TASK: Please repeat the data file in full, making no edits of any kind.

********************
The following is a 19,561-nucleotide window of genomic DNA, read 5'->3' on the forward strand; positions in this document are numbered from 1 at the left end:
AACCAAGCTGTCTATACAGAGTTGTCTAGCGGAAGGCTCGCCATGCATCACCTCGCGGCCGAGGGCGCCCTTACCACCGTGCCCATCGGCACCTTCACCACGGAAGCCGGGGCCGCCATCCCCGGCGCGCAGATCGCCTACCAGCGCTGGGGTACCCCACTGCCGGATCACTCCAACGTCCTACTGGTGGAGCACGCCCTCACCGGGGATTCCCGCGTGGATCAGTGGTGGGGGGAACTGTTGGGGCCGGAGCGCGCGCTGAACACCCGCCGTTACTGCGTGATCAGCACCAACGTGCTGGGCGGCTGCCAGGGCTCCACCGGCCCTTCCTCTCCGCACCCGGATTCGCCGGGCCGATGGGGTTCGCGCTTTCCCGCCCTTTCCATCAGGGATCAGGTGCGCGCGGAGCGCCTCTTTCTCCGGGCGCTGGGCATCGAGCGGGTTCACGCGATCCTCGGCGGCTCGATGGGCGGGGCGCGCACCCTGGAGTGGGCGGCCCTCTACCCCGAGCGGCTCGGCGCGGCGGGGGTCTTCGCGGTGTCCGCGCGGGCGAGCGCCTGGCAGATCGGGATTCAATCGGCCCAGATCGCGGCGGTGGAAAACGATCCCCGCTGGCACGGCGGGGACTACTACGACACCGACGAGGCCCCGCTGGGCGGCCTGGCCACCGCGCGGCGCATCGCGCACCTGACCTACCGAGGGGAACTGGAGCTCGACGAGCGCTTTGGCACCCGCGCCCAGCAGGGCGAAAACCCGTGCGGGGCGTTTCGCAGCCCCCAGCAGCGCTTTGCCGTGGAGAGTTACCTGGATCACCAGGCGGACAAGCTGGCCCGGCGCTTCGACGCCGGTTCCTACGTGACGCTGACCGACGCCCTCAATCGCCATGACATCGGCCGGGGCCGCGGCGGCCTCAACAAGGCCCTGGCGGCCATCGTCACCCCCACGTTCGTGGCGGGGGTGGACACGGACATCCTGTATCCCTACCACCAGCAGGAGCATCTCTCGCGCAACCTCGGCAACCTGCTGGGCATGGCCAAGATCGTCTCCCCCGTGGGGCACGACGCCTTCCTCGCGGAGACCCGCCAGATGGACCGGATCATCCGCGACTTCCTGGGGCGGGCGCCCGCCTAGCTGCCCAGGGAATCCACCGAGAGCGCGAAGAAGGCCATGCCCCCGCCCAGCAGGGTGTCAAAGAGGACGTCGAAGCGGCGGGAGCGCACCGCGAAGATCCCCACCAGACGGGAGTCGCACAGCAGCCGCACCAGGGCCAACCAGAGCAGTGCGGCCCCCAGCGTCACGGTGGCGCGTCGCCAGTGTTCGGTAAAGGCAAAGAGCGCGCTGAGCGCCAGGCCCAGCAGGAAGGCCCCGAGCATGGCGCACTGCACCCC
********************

The following is a 19,561-nucleotide window of genomic DNA, read 5'->3' on the forward strand; positions in this document are numbered from 1 at the left end:
AACCAAGCTGTCTATACAGAGTTGTCTAGCGGAAGGCTCGCCATGCATCACCTCGCGGCCGAGGGCGCCCTTACCACCGTGCCCATCGGCACCTTCACCACGGAAGCCGGGGCCGCCATCCCCGGCGCGCAGATCGCCTACCAGCGCTGGGGTACCCCACTGCCGGATCACTCCAACGTCCTACTGGTGGAGCACGCCCTCACCGGGGATTCCCGCGTGGATCAGTGGTGGGGGGAACTGTTGGGGCCGGAGCGCGCGCTGAACACCCGCCGTTACTGCGTGATCAGCACCAACGTGCTGGGCGGCTGCCAGGGCTCCACCGGCCCTTCCTCTCCGCACCCGGATTCGCCGGGCCGATGGGGTTCGCGCTTTCCCGCCCTTTCCATCAGGGATCAGGTGCGCGCGGAGCGCCTCTTTCTCCGGGCGCTGGGCATCGAGCGGGTTCACGCGATCCTCGGCGGCTCGATGGGCGGGGCGCGCACCCTGGAGTGGGCGGCCCTCTACCCCGAGCGGCTCGGCGCGGCGGGGGTCTTCGCGGTGTCCGCGCGGGCGAGCGCCTGGCAGATCGGGATTCAATCGGCCCAGATCGCGGCGGTGGAAAACGATCCCCGCTGGCACGGCGGGGACTACTACGACACCGACGAGGCCCCGCTGGGCGGCCTGGCCACCGCGCGGCGCATCGCGCACCTGACCTACCGAGGGGAACTGGAGCTCGACGAGCGCTTTGGCACCCGCGCCCAGCAGGGCGAAAACCCGTGCGGGGCGTTTCGCAGCCCCCAGCAGCGCTTTGCCGTGGAGAGTTACCTGGATCACCAGGCGGACAAGCTGGCCCGGCGCTTCGACGCCGGTTCCTACGTGACGCTGACCGACGCCCTCAATCGCCATGACATCGGCCGGGGCCGCGGCGGCCTCAACAAGGCCCTGGCGGCCATCGTCACCCCCACGTTCGTGGCGGGGGTGGACACGGACATCCTGTATCCCTACCACCAGCAGGAGCATCTCTCGCGCAACCTCGGCAACCTGCTGGGCATGGCCAAGATCGTCTCCCCCGTGGGGCACGACGCCTTCCTCGCGGAGACCCGCCAGATGGACCGGATCATCCGCGACTTCCTGGGGCGGGCGCCCGCCTAGCTGCCCAGGGAATCCACCGAGAGCGCGAAGAAGGCCATGCCCCCGCCCAGCAGGGTGTCAAAGAGGACGTCGAAGCGGCGGGAGCGCACCGCGAAGATCCCCACCAGACGGGAGTCGCACAGCAGCCGCACCAGGGCCAACCAGAGCAGTGCGGCCCCCAGCGTCACGGTGGCGCGTCGCCAGTGTTCGGTAAAGGCAAAGAGCGCGCTGAGCGCCAGGCCCAGCAGGAAGGCCCCGAGCATGGCGCACTGCACCCC